Cultural DNA: Why Your Employees Must Live It in Their Daily Lives

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Today, I’d like to share with you a case study on the importance of values and how you make them real.

I’m using as my case study company Guidewire Software, which I learned of through a New York Times Corner Office interview with CEO Marcus Ryu.

In the interview, Mr. Ryu shares how the six founders of the company created their values and their culture:

We said we have to consecrate our principles in a document that we will refer to over and over. This will be our DNA and every new person who joins the company will read the document. We put a great deal of thought into this, thinking of it almost like a constitution that will guide our future actions.”

Simply defining company values

They also not only identified their values, but also gave each one a simple, easy to understand definition.

We wanted to create an enduring business with a very strong set of values. We chose integrity, rationality and collegiality. Integrity is: simply tell the truth … No. 2 is rationality, which is to make decisions based on facts and logic … The final one is collegiality, which means minimum hierarchy.”

And yet, Mr. Ryu goes on to share this challenge:

The thing I most dislike in an employee is two-facedness, where they manage up in a very diplomatic and collegial fashion, but they’re a tyrant down. That’s a very common duality that you see in the business world, and it’s pernicious because you may not realize the problem for a long time. One of the great dangers for people in my kind of role is that people are always so deferential to you. They’re always so solicitous and careful about your needs that you may get the false impression that this is just the way they are, when in fact they may be just doing that only in this very narrow context, and they are indifferent elsewhere.

We’ve had a couple very painful examples where I thought someone seemed very competent, doing a great job, really responsive, and then found out that their team was in agony and ready to quit the company. It was almost a Jekyll and Hyde kind of situation. It was just shocking to me because I would never have detected it on my own. It’s a great challenge in organizations to make sure you somehow provide a conduit for people to get that across.”

You need more than a document to codify culture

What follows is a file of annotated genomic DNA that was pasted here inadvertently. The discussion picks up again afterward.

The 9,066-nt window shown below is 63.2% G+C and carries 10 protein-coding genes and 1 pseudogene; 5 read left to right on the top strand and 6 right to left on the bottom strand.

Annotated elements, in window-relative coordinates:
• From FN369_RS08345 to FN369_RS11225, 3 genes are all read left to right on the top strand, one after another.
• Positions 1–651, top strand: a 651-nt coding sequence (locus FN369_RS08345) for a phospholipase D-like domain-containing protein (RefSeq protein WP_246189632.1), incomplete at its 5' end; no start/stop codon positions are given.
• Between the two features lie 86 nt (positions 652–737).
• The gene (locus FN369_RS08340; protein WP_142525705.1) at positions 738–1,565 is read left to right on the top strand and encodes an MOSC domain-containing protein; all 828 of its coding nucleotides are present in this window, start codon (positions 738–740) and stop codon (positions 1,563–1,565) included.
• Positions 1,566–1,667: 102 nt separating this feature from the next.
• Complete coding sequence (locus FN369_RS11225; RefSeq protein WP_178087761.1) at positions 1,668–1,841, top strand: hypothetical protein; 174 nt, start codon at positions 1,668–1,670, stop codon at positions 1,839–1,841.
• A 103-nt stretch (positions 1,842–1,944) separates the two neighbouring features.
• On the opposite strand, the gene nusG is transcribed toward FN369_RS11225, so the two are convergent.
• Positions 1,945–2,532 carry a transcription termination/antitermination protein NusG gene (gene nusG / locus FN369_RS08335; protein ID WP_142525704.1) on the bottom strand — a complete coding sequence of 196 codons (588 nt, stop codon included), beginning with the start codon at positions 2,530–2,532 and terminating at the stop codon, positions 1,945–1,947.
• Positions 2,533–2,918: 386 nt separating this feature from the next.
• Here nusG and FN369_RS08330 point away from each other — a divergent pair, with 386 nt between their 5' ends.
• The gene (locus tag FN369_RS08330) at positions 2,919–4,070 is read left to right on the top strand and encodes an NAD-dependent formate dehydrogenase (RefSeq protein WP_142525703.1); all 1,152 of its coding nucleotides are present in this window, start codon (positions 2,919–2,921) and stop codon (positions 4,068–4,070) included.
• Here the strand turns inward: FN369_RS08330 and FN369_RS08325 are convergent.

Clearly, this kind of behavior violates the value of “collegiality.” So where did the founders’ plan to create a strong, values-based culture that would “guide our future actions” fall apart? They relied on a document as the primary means of conveying the culture to new employees.

While it’s certainly important to codify your culture and what is most important to you for the organization to succeed, you cannot – indeed, you must not – rely on a document new employees read (and likely promptly forget).

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DNA is alive – if you want your cultural DNA to live and thrive, you must breathe life into every day. You must empower all employees, everywhere, to notice and appreciate those values being lived by others.

This makes your values come off a cold document and become real in the daily work – to truly guide the actions and behaviors. The management aphorism “You get what you recognize and reward” is very true. So recognize and reward your values being vibrantly lived, every day.

What values do you see being lived (or violated) in your organization?

You can find more from Derek Irvine on his Recognize This! blog.

Derek Irvine is one of the world’s foremost experts on employee recognition and engagement, helping business leaders set a higher vision and ambition for their company culture. As the Vice President of Client Strategy and Consulting at Globoforce, Derek helps clients — including some of world’s most admired companies such as Proctor and Gamble, Intuit, KPMG, and Thomson Reuters — leverage recognition strategies and best practices to better manage company culture, elevate employee engagement, increase retention, and improve the bottom line. He's also a renowned speaker and co-author of Winning with a Culture of Recognition. Contact him at